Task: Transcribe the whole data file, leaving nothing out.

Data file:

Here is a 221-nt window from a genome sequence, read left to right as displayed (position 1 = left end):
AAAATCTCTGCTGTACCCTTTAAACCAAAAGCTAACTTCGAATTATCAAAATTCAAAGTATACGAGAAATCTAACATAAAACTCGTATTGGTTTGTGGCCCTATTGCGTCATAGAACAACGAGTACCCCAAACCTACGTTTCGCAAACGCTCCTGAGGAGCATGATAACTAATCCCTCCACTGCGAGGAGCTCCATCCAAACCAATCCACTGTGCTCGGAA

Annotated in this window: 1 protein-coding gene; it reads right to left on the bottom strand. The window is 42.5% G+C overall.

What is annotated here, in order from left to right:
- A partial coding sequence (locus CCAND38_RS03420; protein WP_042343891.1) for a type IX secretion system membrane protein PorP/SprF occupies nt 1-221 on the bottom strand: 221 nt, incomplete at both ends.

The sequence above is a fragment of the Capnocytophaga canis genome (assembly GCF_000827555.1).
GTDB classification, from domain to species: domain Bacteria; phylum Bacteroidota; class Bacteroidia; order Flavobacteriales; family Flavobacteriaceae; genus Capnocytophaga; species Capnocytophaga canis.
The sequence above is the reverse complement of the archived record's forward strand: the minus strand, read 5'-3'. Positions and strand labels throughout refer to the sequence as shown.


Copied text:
Here is a 221-nt window from a genome sequence, read left to right as displayed (position 1 = left end):
AAAATCTCTGCTGTACCCTTTAAACCAAAAGCTAACTTCGAATTATCAAAATTCAAAGTATACGAGAAATCTAACATAAAACTCGTATTGGTTTGTGGCCCTATTGCGTCATAGAACAACGAGTACCCCAAACCTACGTTTCGCAAACGCTCCTGAGGAGCATGATAACTAATCCCTCCACTGCGAGGAGCTCCATCCAAACCAATCCACTGTGCTCGGAA

Annotated in this window: 1 protein-coding gene; it reads right to left on the bottom strand. The window is 42.5% G+C overall.

What is annotated here, in order from left to right:
- A partial coding sequence (locus CCAND38_RS03420; protein WP_042343891.1) for a type IX secretion system membrane protein PorP/SprF occupies nt 1-221 on the bottom strand: 221 nt, incomplete at both ends.

The sequence above is a fragment of the Capnocytophaga canis genome (assembly GCF_000827555.1).
GTDB classification, from domain to species: domain Bacteria; phylum Bacteroidota; class Bacteroidia; order Flavobacteriales; family Flavobacteriaceae; genus Capnocytophaga; species Capnocytophaga canis.
The sequence above is the reverse complement of the archived record's forward strand: the minus strand, read 5'-3'. Positions and strand labels throughout refer to the sequence as shown.